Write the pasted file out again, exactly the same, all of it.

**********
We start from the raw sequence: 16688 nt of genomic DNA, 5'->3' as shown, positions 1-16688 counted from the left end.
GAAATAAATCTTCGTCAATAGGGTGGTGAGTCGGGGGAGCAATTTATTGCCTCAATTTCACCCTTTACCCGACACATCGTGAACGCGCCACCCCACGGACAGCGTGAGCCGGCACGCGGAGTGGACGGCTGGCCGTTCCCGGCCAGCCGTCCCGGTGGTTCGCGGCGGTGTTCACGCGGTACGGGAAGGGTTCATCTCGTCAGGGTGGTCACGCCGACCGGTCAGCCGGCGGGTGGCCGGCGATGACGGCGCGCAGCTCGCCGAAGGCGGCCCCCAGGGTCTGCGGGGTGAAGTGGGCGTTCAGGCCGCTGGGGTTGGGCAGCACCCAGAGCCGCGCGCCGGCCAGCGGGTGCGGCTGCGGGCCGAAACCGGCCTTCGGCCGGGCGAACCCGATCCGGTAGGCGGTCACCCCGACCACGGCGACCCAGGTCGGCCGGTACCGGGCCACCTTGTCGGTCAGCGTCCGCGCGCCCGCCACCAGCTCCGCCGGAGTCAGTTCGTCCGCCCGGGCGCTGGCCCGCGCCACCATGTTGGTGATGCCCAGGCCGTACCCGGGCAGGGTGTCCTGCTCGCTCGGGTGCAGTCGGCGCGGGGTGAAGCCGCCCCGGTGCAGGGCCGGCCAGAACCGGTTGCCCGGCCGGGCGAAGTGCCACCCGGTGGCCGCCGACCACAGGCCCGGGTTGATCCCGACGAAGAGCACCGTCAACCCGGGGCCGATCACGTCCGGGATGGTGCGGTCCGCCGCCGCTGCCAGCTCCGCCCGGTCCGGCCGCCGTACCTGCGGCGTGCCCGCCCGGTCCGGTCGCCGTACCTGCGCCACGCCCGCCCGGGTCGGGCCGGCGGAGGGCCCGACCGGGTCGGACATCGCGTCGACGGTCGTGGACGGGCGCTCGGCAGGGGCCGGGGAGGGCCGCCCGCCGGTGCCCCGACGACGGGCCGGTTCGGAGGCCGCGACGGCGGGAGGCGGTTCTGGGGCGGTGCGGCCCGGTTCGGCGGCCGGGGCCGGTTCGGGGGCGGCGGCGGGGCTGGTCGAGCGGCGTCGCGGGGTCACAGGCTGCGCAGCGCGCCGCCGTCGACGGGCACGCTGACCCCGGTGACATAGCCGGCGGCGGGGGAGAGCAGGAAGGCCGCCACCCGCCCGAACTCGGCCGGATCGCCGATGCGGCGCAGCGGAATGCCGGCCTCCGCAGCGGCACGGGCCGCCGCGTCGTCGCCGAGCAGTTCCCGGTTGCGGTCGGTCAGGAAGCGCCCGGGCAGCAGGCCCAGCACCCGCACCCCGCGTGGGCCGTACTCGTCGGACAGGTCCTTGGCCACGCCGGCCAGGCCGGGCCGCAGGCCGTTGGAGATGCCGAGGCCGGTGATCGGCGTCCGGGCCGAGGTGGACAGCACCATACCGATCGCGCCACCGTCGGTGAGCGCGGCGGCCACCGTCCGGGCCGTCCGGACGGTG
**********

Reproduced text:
We start from the raw sequence: 16688 nt of genomic DNA, 5'->3' as shown, positions 1-16688 counted from the left end.
GAAATAAATCTTCGTCAATAGGGTGGTGAGTCGGGGGAGCAATTTATTGCCTCAATTTCACCCTTTACCCGACACATCGTGAACGCGCCACCCCACGGACAGCGTGAGCCGGCACGCGGAGTGGACGGCTGGCCGTTCCCGGCCAGCCGTCCCGGTGGTTCGCGGCGGTGTTCACGCGGTACGGGAAGGGTTCATCTCGTCAGGGTGGTCACGCCGACCGGTCAGCCGGCGGGTGGCCGGCGATGACGGCGCGCAGCTCGCCGAAGGCGGCCCCCAGGGTCTGCGGGGTGAAGTGGGCGTTCAGGCCGCTGGGGTTGGGCAGCACCCAGAGCCGCGCGCCGGCCAGCGGGTGCGGCTGCGGGCCGAAACCGGCCTTCGGCCGGGCGAACCCGATCCGGTAGGCGGTCACCCCGACCACGGCGACCCAGGTCGGCCGGTACCGGGCCACCTTGTCGGTCAGCGTCCGCGCGCCCGCCACCAGCTCCGCCGGAGTCAGTTCGTCCGCCCGGGCGCTGGCCCGCGCCACCATGTTGGTGATGCCCAGGCCGTACCCGGGCAGGGTGTCCTGCTCGCTCGGGTGCAGTCGGCGCGGGGTGAAGCCGCCCCGGTGCAGGGCCGGCCAGAACCGGTTGCCCGGCCGGGCGAAGTGCCACCCGGTGGCCGCCGACCACAGGCCCGGGTTGATCCCGACGAAGAGCACCGTCAACCCGGGGCCGATCACGTCCGGGATGGTGCGGTCCGCCGCCGCTGCCAGCTCCGCCCGGTCCGGCCGCCGTACCTGCGGCGTGCCCGCCCGGTCCGGTCGCCGTACCTGCGCCACGCCCGCCCGGGTCGGGCCGGCGGAGGGCCCGACCGGGTCGGACATCGCGTCGACGGTCGTGGACGGGCGCTCGGCAGGGGCCGGGGAGGGCCGCCCGCCGGTGCCCCGACGACGGGCCGGTTCGGAGGCCGCGACGGCGGGAGGCGGTTCTGGGGCGGTGCGGCCCGGTTCGGCGGCCGGGGCCGGTTCGGGGGCGGCGGCGGGGCTGGTCGAGCGGCGTCGCGGGGTCACAGGCTGCGCAGCGCGCCGCCGTCGACGGGCACGCTGACCCCGGTGACATAGCCGGCGGCGGGGGAGAGCAGGAAGGCCGCCACCCGCCCGAACTCGGCCGGATCGCCGATGCGGCGCAGCGGAATGCCGGCCTCCGCAGCGGCACGGGCCGCCGCGTCGTCGCCGAGCAGTTCCCGGTTGCGGTCGGTCAGGAAGCGCCCGGGCAGCAGGCCCAGCACCCGCACCCCGCGTGGGCCGTACTCGTCGGACAGGTCCTTGGCCACGCCGGCCAGGCCGGGCCGCAGGCCGTTGGAGATGCCGAGGCCGGTGATCGGCGTCCGGGCCGAGGTGGACAGCACCATACCGATCGCGCCACCGTCGGTGAGCGCGGCGGCCACCGTCCGGGCCGTCCGGACGGTG